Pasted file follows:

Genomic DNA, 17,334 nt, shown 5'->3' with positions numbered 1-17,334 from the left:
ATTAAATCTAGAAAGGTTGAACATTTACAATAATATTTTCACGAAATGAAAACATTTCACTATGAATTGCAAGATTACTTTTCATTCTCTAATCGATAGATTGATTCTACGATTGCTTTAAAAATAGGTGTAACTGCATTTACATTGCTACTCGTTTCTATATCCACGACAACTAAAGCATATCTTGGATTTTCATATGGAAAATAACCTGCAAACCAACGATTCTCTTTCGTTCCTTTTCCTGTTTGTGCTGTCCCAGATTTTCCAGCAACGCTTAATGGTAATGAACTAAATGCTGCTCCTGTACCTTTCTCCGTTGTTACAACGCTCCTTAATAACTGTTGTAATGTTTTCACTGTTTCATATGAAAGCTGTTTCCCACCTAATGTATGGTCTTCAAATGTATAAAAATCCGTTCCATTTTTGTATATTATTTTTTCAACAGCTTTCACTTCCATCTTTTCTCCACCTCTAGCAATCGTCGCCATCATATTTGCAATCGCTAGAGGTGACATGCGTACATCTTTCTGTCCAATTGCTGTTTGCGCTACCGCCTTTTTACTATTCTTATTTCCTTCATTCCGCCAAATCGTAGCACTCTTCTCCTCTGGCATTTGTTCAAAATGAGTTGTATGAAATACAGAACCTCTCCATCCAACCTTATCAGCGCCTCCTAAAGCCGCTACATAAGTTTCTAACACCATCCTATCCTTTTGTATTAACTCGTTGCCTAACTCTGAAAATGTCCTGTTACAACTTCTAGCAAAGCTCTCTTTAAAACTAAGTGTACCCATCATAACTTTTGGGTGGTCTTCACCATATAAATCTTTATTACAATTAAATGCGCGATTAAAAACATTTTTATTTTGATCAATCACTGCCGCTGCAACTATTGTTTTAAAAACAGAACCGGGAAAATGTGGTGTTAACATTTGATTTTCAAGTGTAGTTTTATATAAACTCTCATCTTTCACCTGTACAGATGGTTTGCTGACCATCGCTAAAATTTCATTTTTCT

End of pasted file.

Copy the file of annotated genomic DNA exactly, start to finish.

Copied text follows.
Genomic DNA, 17,334 nt, shown 5'->3' with positions numbered 1-17,334 from the left:
ATTAAATCTAGAAAGGTTGAACATTTACAATAATATTTTCACGAAATGAAAACATTTCACTATGAATTGCAAGATTACTTTTCATTCTCTAATCGATAGATTGATTCTACGATTGCTTTAAAAATAGGTGTAACTGCATTTACATTGCTACTCGTTTCTATATCCACGACAACTAAAGCATATCTTGGATTTTCATATGGAAAATAACCTGCAAACCAACGATTCTCTTTCGTTCCTTTTCCTGTTTGTGCTGTCCCAGATTTTCCAGCAACGCTTAATGGTAATGAACTAAATGCTGCTCCTGTACCTTTCTCCGTTGTTACAACGCTCCTTAATAACTGTTGTAATGTTTTCACTGTTTCATATGAAAGCTGTTTCCCACCTAATGTATGGTCTTCAAATGTATAAAAATCCGTTCCATTTTTGTATATTATTTTTTCAACAGCTTTCACTTCCATCTTTTCTCCACCTCTAGCAATCGTCGCCATCATATTTGCAATCGCTAGAGGTGACATGCGTACATCTTTCTGTCCAATTGCTGTTTGCGCTACCGCCTTTTTACTATTCTTATTTCCTTCATTCCGCCAAATCGTAGCACTCTTCTCCTCTGGCATTTGTTCAAAATGAGTTGTATGAAATACAGAACCTCTCCATCCAACCTTATCAGCGCCTCCTAAAGCCGCTACATAAGTTTCTAACACCATCCTATCCTTTTGTATTAACTCGTTGCCTAACTCTGAAAATGTCCTGTTACAACTTCTAGCAAAGCTCTCTTTAAAACTAAGTGTACCCATCATAACTTTTGGGTGGTCTTCACCATATAAATCTTTATTACAATTAAATGCGCGATTAAAAACATTTTTATTTTGATCAATCACTGCCGCTGCAACTATTGTTTTAAAAACAGAACCGGGAAAATGTGGTGTTAACATTTGATTTTCAAGTGTAGTTTTATATAAACTCTCATCTTTCACCTGTACAGATGGTTTGCTGACCATCGCTAAAATTTCATTTTTCT